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A CurtainUp London London Review
Bloody Mess

I can't sit here chatting all night. Someone's got to clear up this bloody mess.
---- Richard
Bloody Mess
Claire Marshall
(Photo: Hugo Glendinning)
In 1980s Sheffield, with high unemployment and social deprivation,Forced Entertainment found a blank canvas to develop their own uniquely innovative theatre. Flouting convention and defying categorization, they explored the physical and the visual with non-text based shows which shamelessly mined what is normally seen as 'low culture', notably television channel surfing. Whilst North England was suffering from the uncompromising economic policies of the Thatcher government Forced Entertainment offered their own creative subversion. Now, the company are celebrating their 20th birthday with a revival of last year's hit "epic rocktacular" Bloody Mess.

It is not difficult to see why this supremely chaotic show has been chosen as their commemorative flagship. Tim Etchells, the Forced Entertainment's founder and director, writes: "For us, the mess and its structured exuberance is something of a manifesto; an insistence that theatre can be more than drab story or literary rhetoric, that its heart lies in play, in liveness and in the event".

Certainly, no one could accuse this show of drabness. The evening begins with two solemn clowns silently battling as they rearrange chairs in an ode to anti-teamwork. They gradually and meticulously speed up, until it descends into violence and an all-out chair war. When the chairs are finally arranged in a row facing the audience, the rest of the company emerge to take position and introduce themselves. In turn, they take the microphone and, in caricatures of the individual artistic ego, they each tell us their own aspirations for their performance. For example, one wants to be a sensitive but virile romantic lead, another just a virile one. One hopes that he will be seen as symbolic, another as enigmatic. One is convinced that he is the star, another that the whole audience will desire her. One of the morose clowns tells us simply: "Hello, good evening, my name is Bruno. I hope you will find me very, very funny".

The following action is amorphous and fragmentary, confusing and electrifying. In coexistent but distinctly individualistic vignettes the actors each do their own thing. Among others, there is a delinquent, popcorn-throwing gorilla, one clown who does impressions of weapons and another who tries to tell the history of the earth. A "beautiful silence" is thwarted by the disruptive interruptions of the others. Cataclysmic shifts of tone abound. At one point, the peppy cheerleader takes her peppy encouragement too far as the clowns fight: "Beat him to a pulp, Bruno!" There is a deliberate lack of artistic coherence or integrity, a celebration of shambolic unruliness or, in other words, mess.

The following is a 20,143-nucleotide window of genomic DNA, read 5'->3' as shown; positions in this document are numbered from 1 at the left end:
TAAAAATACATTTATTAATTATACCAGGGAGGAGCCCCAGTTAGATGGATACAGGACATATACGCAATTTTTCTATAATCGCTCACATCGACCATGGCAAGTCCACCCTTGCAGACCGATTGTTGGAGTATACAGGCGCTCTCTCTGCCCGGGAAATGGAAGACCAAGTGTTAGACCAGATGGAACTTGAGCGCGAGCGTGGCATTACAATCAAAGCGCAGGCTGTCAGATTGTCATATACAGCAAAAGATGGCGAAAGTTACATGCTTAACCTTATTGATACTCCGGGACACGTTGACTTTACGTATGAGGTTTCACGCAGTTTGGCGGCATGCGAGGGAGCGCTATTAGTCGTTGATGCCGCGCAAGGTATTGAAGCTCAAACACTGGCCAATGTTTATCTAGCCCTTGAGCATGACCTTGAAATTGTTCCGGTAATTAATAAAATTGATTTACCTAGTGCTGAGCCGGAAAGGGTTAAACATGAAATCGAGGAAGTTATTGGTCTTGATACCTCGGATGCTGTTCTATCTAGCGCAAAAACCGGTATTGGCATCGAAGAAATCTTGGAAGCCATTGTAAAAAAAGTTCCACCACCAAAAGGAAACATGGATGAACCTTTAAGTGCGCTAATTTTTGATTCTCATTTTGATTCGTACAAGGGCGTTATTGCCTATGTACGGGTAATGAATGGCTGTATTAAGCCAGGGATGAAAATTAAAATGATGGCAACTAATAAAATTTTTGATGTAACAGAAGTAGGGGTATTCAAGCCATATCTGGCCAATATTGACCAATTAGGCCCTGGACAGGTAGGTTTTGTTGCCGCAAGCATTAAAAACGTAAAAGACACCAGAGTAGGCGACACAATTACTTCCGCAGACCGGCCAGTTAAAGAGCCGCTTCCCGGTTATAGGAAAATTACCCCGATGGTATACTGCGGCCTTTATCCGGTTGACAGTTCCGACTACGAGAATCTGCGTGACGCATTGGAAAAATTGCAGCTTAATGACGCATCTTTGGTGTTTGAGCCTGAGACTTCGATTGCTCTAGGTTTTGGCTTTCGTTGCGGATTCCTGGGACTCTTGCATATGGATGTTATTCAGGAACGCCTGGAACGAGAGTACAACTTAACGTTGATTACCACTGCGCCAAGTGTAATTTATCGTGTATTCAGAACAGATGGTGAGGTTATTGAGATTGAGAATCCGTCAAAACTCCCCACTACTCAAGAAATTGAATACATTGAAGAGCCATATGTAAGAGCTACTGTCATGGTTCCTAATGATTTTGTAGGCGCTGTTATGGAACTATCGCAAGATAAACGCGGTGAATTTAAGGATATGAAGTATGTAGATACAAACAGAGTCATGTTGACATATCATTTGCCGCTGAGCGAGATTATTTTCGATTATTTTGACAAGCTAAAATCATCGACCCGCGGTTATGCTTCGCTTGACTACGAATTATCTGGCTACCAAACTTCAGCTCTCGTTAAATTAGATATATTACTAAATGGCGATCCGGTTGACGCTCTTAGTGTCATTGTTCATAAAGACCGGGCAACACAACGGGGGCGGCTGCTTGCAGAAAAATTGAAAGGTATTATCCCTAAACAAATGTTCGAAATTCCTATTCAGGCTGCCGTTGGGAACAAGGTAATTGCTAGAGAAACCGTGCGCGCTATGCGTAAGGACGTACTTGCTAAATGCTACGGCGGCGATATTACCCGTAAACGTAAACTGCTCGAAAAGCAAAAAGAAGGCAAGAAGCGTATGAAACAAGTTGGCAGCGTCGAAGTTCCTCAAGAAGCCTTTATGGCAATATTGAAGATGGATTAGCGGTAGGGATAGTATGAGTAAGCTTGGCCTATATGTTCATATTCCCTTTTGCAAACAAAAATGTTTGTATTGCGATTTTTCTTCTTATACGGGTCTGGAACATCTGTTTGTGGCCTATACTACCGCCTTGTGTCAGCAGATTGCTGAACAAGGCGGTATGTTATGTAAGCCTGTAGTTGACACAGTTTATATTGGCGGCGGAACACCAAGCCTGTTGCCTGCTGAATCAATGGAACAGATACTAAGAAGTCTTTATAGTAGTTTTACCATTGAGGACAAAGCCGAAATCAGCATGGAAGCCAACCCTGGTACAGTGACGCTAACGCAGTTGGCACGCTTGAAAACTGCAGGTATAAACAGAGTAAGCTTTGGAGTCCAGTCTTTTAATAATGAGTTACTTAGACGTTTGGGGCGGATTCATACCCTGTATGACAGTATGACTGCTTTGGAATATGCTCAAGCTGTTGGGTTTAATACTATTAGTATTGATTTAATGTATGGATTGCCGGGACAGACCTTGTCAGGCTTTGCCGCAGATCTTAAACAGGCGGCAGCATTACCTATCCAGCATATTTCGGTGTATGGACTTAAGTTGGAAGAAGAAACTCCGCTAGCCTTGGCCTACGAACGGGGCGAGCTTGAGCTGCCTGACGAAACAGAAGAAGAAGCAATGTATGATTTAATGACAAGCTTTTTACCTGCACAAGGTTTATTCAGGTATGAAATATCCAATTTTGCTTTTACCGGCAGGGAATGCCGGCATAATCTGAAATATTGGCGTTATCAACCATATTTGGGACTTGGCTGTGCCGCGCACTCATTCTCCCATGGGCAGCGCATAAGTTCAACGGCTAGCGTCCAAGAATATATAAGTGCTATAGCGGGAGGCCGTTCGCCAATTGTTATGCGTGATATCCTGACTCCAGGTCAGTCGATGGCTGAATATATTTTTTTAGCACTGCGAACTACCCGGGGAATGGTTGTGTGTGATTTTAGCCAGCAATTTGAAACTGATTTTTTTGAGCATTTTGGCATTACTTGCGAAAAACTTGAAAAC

The show encompasses a breathtaking emotive range: there are moments which are terrible, uproarious and sublime. It will make you laugh, frustrate you, anger you, unsettle you and move you. Having said this, it was divisive performance. Quite a few of the audience walked out, but a similar number gave it a standing ovation.

This company is energetic, spectacular and ridiculous. They wrench the audience from black humour into unexpected despair. A definite taste for the absurd is required for this outlandish, defiantly anarchic evening from one of the most important innovative theatre companies in Britain. For gluttons of chaos, Forced Entertainment is presenting their London premiere of Exquisite Pain developed from work by the French conceptual artist Sophie Calle, alongside Bloody Mess.

Bloody Mess
Devised by Forced Entertainment Directed by Tim Etchells

With: Robin Arthur, Davis Freeman, Wendy Houstn, Jerry Killick, Richard Lowdon, Claire Marshall, Cathy Naden, Terry O'Connor, Bruno Roubicek, John Rowley
Design: Richard Lowdon
Cinematography: Robin Thorburn
Lighting: Nigel Edwards
Running time: 2 hours 25 minutes with no interval
A Forced Entertainment production
Box Office: 020 8237 1111
Forced Entertainment booking Bloody Mess in repertoire with Exquisite Pain at the Riverside Studios, Hammersmith W6 until 6 November 2005
Both productions Contact Theatre Manchester 9th to 12th November 2005
Both productions Warwick Arts Centre Coventry Exquisite Pain only 16th to 18th January 2006
Exquisite Pain Project Arts Centre Dublin 20th and 26th January 2006
Bloody Mess Halle G, Vienna, Austria, 3rd to 5th November 2005
Bloody Mess UCLA Live Los Angeles 1st to 4th December 2005
Bloody Mess On the Boards Seattle 8th to 11th December 2005
Reviewed by Charlotte Loveridge based on 25th October performance at Riverside Studios, Crisp Road, London W6 (Underground: Hammersmith)
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©Copyright 2005, Elyse Sommer.
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